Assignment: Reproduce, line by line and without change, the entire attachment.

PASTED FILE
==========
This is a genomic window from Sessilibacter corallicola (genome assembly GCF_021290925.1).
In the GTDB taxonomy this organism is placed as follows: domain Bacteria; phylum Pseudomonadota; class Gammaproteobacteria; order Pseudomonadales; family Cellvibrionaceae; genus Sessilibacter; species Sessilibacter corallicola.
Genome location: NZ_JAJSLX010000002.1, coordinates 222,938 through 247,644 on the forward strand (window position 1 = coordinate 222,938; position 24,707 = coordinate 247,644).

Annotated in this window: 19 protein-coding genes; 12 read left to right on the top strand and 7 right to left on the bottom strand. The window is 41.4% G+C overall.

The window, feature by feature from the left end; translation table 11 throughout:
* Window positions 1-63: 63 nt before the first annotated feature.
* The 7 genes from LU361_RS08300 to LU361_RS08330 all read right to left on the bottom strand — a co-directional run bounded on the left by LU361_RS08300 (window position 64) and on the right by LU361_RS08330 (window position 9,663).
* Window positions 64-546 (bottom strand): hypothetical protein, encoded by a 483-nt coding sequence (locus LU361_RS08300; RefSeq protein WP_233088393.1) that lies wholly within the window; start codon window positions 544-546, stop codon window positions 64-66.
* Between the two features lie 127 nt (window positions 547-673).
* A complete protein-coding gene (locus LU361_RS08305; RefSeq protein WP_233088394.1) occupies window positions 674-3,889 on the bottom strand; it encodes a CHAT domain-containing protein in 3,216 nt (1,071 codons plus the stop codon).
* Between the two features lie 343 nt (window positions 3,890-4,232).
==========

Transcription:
This is a genomic window from Sessilibacter corallicola (genome assembly GCF_021290925.1).
In the GTDB taxonomy this organism is placed as follows: domain Bacteria; phylum Pseudomonadota; class Gammaproteobacteria; order Pseudomonadales; family Cellvibrionaceae; genus Sessilibacter; species Sessilibacter corallicola.
Genome location: NZ_JAJSLX010000002.1, coordinates 222,938 through 247,644 on the forward strand (window position 1 = coordinate 222,938; position 24,707 = coordinate 247,644).

Annotated in this window: 19 protein-coding genes; 12 read left to right on the top strand and 7 right to left on the bottom strand. The window is 41.4% G+C overall.

The window, feature by feature from the left end; translation table 11 throughout:
* Window positions 1-63: 63 nt before the first annotated feature.
* The 7 genes from LU361_RS08300 to LU361_RS08330 all read right to left on the bottom strand — a co-directional run bounded on the left by LU361_RS08300 (window position 64) and on the right by LU361_RS08330 (window position 9,663).
* Window positions 64-546 (bottom strand): hypothetical protein, encoded by a 483-nt coding sequence (locus LU361_RS08300; RefSeq protein WP_233088393.1) that lies wholly within the window; start codon window positions 544-546, stop codon window positions 64-66.
* Between the two features lie 127 nt (window positions 547-673).
* A complete protein-coding gene (locus LU361_RS08305; RefSeq protein WP_233088394.1) occupies window positions 674-3,889 on the bottom strand; it encodes a CHAT domain-containing protein in 3,216 nt (1,071 codons plus the stop codon).
* Between the two features lie 343 nt (window positions 3,890-4,232).